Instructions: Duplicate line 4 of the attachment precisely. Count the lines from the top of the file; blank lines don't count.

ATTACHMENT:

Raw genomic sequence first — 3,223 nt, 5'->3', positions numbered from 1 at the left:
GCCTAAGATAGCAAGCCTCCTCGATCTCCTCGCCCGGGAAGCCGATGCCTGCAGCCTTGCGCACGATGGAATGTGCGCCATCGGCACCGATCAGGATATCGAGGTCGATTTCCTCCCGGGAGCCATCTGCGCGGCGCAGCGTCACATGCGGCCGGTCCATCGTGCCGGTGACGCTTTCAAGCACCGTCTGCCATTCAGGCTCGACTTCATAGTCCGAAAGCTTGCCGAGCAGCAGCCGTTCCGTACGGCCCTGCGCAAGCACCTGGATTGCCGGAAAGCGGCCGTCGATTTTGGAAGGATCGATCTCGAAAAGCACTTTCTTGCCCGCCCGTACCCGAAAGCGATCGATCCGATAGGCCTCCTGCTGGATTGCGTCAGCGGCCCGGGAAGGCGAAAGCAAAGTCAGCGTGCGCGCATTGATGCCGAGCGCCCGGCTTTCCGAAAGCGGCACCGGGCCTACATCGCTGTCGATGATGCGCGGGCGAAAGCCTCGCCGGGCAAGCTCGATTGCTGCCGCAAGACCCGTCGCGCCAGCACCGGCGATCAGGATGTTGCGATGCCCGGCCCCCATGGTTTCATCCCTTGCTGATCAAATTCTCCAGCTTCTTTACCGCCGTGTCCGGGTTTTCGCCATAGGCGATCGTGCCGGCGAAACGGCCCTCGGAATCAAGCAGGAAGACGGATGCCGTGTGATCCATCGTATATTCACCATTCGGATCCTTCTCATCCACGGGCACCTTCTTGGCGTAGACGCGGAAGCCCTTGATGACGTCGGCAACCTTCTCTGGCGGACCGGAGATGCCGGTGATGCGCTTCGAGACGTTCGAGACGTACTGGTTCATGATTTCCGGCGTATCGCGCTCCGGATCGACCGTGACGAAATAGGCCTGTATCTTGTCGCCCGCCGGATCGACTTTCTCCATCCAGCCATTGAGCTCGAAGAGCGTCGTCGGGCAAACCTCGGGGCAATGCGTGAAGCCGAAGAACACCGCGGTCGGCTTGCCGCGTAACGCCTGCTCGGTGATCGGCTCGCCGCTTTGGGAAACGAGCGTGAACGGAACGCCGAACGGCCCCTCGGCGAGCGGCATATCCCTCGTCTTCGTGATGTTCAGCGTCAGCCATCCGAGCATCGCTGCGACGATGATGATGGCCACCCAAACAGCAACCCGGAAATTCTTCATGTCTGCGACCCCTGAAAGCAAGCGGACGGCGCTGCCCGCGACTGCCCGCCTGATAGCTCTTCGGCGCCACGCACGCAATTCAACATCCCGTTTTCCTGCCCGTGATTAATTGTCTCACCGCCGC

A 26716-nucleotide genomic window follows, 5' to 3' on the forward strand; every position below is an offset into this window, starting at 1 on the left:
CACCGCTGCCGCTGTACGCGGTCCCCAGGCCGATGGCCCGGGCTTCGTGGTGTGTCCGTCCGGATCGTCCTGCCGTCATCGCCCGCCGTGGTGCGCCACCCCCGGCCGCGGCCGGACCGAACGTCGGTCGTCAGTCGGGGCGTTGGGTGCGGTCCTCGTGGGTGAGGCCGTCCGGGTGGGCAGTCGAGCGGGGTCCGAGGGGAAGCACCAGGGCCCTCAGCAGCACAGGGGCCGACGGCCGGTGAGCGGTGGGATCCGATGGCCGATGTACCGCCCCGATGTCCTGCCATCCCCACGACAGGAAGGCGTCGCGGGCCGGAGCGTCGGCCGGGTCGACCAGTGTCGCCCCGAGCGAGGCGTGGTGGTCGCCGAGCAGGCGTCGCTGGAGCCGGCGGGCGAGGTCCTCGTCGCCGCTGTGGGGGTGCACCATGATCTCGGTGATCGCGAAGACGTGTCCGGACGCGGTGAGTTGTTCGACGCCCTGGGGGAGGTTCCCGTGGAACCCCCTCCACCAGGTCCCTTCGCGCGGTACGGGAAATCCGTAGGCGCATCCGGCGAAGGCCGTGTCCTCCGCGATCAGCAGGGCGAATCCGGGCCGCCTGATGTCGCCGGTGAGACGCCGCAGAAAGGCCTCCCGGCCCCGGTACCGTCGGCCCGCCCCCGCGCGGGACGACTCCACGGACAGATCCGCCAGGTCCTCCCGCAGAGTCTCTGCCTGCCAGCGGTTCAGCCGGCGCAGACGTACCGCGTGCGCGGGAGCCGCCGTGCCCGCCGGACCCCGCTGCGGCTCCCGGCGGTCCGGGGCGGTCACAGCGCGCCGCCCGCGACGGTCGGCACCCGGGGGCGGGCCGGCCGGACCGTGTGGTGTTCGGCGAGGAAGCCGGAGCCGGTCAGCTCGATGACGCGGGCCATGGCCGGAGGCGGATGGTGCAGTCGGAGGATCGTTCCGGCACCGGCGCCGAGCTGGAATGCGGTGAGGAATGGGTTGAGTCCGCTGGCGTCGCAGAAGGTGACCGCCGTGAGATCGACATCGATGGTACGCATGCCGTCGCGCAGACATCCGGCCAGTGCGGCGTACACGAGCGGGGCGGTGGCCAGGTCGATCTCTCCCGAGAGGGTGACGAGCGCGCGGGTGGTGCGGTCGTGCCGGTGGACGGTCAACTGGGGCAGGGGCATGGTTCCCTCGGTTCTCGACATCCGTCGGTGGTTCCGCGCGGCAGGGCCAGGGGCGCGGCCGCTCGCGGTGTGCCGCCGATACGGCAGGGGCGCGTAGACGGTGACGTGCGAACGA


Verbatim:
CACCGCTGCCGCTGTACGCGGTCCCCAGGCCGATGGCCCGGGCTTCGTGGTGTGTCCGTCCGGATCGTCCTGCCGTCATCGCCCGCCGTGGTGCGCCACCCCCGGCCGCGGCCGGACCGAACGTCGGTCGTCAGTCGGGGCGTTGGGTGCGGTCCTCGTGGGTGAGGCCGTCCGGGTGGGCAGTCGAGCGGGGTCCGAGGGGAAGCACCAGGGCCCTCAGCAGCACAGGGGCCGACGGCCGGTGAGCGGTGGGATCCGATGGCCGATGTACCGCCCCGATGTCCTGCCATCCCCACGACAGGAAGGCGTCGCGGGCCGGAGCGTCGGCCGGGTCGACCAGTGTCGCCCCGAGCGAGGCGTGGTGGTCGCCGAGCAGGCGTCGCTGGAGCCGGCGGGCGAGGTCCTCGTCGCCGCTGTGGGGGTGCACCATGATCTCGGTGATCGCGAAGACGTGTCCGGACGCGGTGAGTTGTTCGACGCCCTGGGGGAGGTTCCCGTGGAACCCCCTCCACCAGGTCCCTTCGCGCGGTACGGGAAATCCGTAGGCGCATCCGGCGAAGGCCGTGTCCTCCGCGATCAGCAGGGCGAATCCGGGCCGCCTGATGTCGCCGGTGAGACGCCGCAGAAAGGCCTCCCGGCCCCGGTACCGTCGGCCCGCCCCCGCGCGGGACGACTCCACGGACAGATCCGCCAGGTCCTCCCGCAGAGTCTCTGCCTGCCAGCGGTTCAGCCGGCGCAGACGTACCGCGTGCGCGGGAGCCGCCGTGCCCGCCGGACCCCGCTGCGGCTCCCGGCGGTCCGGGGCGGTCACAGCGCGCCGCCCGCGACGGTCGGCACCCGGGGGCGGGCCGGCCGGACCGTGTGGTGTTCGGCGAGGAAGCCGGAGCCGGTCAGCTCGATGACGCGGGCCATGGCCGGAGGCGGATGGTGCAGTCGGAGGATCGTTCCGGCACCGGCGCCGAGCTGGAATGCGGTGAGGAATGGGTTGAGTCCGCTGGCGTCGCAGAAGGTGACCGCCGTGAGATCGACATCGATGGTACGCATGCCGTCGCGCAGACATCCGGCCAGTGCGGCGTACACGAGCGGGGCGGTGGCCAGGTCGATCTCTCCCGAGAGGGTGACGAGCGCGCGGGTGGTGCGGTCGTGCCGGTGGACGGTCAACTGGGGCAGGGGCATGGTTCCCTCGGTTCTCGACATCCGTCGGTGGTTCCGCGCGGCAGGGCCAGGGGCGCGGCCGCTCGCGGTGTGCCGCCGATACGGCAGGGGCGCGTAGACGGTGACGTGCGAACGA